Hey Terri! - don't mess with the water! I skimmed over Joyce and G's posts so I have no idea why they are arguing - everyone has a different opinion. Neither Joyce nor G are wrong - you would be fine to follow advice from wither of them. But forget about them for a moment - here is some advice from me . . .

I only started keeping fish a few months ago (less than 1/2 a year ago) - I have no water test kits! I never have and I'm starting to wonder if I ever will. I don't really know what my pH is (probably about 7.5 from what I've heard in the LFS though). At first I considered fiddling with the the pH, hardness etc. But now I don't care - all I worry about is keeping my tanks clean (regular water changes, cleaning filters, not too many fish all at once, etc.) Fish are fine in different pH water (as long as its not extreme like lower than 5 or higher than 9).

Try to get you're angels from a LFS with similar water to yours and acclimate them to your tank slowly (about 1 hour). But I do recommend that you let the tank age about 6 months before you get angels - keep some other fish in their for a while. Don't have any more than two angels in there - not enough room for more. Just watch your fish and keep the tank healthy. That's all you need to worry about. I recommend 1/4 water changes twice a week (that's what I do).

Forget about changing pH - its over-rated (unless you're seriously into biotopes and breeding difficult fish). Besides if you do alter the tank water then at every water change you will need to alter the new water - it takes long enough to get the temp. right let alone anything else!

Good tank maintenance, on the other hand, is underated. Change the water! Clean the filter! Understand your fish! Think before fore you buy! AND RESEARCH! . . . this is all you need to worry about!

Just practice good tank maintenance and enjoy your fish!!!



Friday, March 15, 2002 - 10:14 am
for the record, the exchange of "different points of view" has, from my perspective, been very interesting and educational. my strong preference is not to fool around with the ph of my new tank. nevertheless, i am concerned with some types of fish in my high ph water, and that was the basis of the question.

i would like an angelfish tank because i like to look at them and i like their behaviour. i do not intend to breed. my next tank (finances permittingwill be a discus tank. it seems that every time i move up the scale, my water paramaters become more of an issue.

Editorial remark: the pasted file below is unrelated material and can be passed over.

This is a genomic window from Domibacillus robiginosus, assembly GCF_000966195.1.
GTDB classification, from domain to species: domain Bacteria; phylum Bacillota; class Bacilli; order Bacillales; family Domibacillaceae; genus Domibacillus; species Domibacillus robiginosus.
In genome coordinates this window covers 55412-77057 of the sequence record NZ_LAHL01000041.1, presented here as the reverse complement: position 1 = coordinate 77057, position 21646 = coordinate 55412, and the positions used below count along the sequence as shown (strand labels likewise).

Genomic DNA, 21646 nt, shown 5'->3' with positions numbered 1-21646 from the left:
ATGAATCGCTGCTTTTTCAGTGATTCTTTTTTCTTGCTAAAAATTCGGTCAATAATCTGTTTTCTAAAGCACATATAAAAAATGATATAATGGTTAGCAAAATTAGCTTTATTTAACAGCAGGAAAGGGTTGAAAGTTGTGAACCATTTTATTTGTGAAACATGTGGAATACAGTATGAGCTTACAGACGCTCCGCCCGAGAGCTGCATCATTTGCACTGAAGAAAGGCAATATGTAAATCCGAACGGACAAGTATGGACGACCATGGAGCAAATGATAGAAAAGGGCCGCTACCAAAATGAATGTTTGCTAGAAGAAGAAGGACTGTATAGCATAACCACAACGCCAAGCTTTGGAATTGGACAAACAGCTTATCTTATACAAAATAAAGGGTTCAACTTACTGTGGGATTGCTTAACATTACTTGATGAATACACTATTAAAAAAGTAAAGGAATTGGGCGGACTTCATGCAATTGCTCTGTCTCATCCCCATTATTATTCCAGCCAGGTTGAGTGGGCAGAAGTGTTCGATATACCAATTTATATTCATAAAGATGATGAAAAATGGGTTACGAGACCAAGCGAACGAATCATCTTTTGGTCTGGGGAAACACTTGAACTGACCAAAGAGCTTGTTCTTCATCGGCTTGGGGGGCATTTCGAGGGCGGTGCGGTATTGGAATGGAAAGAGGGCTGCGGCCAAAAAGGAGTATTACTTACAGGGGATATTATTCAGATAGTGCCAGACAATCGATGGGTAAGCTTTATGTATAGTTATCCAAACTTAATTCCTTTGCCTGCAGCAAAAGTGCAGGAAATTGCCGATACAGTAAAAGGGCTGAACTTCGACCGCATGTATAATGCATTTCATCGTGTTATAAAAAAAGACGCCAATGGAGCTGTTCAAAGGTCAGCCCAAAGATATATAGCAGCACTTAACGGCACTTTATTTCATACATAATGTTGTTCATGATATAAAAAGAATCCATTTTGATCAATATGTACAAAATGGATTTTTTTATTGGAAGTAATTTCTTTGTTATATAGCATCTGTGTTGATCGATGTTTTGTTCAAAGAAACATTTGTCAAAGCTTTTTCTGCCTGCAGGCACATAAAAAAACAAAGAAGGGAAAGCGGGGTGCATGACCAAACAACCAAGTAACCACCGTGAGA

so this is actually a bit of pre planning. i am trying to make an informed decision about addressing my ph issue which will work for both fish types. since my original post, i have done the following:

1. Read the article in acquarium fish mag. needless to say, its encouraging. it suggests that higher ph can be tolerated, but suggest younger fish are more adaptable. good advice for angels, i suspect.

2. Actually purchased some sodium biphosphate. not too expensive. it works, but it takes some tinkering. not certain of the longer term affects. (did not put it in the tank, but a large bucket still skeptical, but i would not want to "experiment" with my fish.

3. tank is set up and is being cycled..should be ready shortly. will stock with some fish out of my other tanks prior to adding the angels, and will make ph adjustments (if any!) prior to their arrival.

For whatever its worth, my lfs keeps their ph neutral. its not like anyone's water around here. i assume that help's them keep the fish when they get them, but acclimation is a problem.



Friday, March 15, 2002 - 07:41 pm
Terri thanks for the votes on our discussion. Stick with the pros and keep up with reading Aquarium Fish magazine. There are some really good articles. Also if you can still get Tropical Fish magazine they used to have a Discus column by Jack W(a big discus breeder in Florida). Anyways I thought his ideas really interesting although a lot of discus people argue with him too! He sure has beutiful discus pics!